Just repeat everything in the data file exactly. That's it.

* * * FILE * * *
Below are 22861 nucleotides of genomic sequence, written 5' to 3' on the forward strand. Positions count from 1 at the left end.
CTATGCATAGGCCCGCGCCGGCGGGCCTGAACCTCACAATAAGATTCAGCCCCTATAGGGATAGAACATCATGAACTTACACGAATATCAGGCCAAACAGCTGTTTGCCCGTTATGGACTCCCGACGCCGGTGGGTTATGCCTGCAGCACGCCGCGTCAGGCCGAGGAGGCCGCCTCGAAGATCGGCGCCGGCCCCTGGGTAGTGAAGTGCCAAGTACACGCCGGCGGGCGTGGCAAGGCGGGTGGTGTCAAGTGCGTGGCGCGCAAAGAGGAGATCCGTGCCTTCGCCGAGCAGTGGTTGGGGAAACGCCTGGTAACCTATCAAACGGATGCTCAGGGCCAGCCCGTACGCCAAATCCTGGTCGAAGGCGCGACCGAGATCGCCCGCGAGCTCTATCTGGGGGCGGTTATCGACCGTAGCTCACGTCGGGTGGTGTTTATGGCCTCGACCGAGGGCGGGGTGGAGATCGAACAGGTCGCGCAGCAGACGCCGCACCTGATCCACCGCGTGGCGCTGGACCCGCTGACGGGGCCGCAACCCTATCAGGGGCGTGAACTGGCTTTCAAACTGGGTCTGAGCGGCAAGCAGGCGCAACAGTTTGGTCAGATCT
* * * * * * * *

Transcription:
Below are 22861 nucleotides of genomic sequence, written 5' to 3' on the forward strand. Positions count from 1 at the left end.
CTATGCATAGGCCCGCGCCGGCGGGCCTGAACCTCACAATAAGATTCAGCCCCTATAGGGATAGAACATCATGAACTTACACGAATATCAGGCCAAACAGCTGTTTGCCCGTTATGGACTCCCGACGCCGGTGGGTTATGCCTGCAGCACGCCGCGTCAGGCCGAGGAGGCCGCCTCGAAGATCGGCGCCGGCCCCTGGGTAGTGAAGTGCCAAGTACACGCCGGCGGGCGTGGCAAGGCGGGTGGTGTCAAGTGCGTGGCGCGCAAAGAGGAGATCCGTGCCTTCGCCGAGCAGTGGTTGGGGAAACGCCTGGTAACCTATCAAACGGATGCTCAGGGCCAGCCCGTACGCCAAATCCTGGTCGAAGGCGCGACCGAGATCGCCCGCGAGCTCTATCTGGGGGCGGTTATCGACCGTAGCTCACGTCGGGTGGTGTTTATGGCCTCGACCGAGGGCGGGGTGGAGATCGAACAGGTCGCGCAGCAGACGCCGCACCTGATCCACCGCGTGGCGCTGGACCCGCTGACGGGGCCGCAACCCTATCAGGGGCGTGAACTGGCTTTCAAACTGGGTCTGAGCGGCAAGCAGGCGCAACAGTTTGGTCAGATCT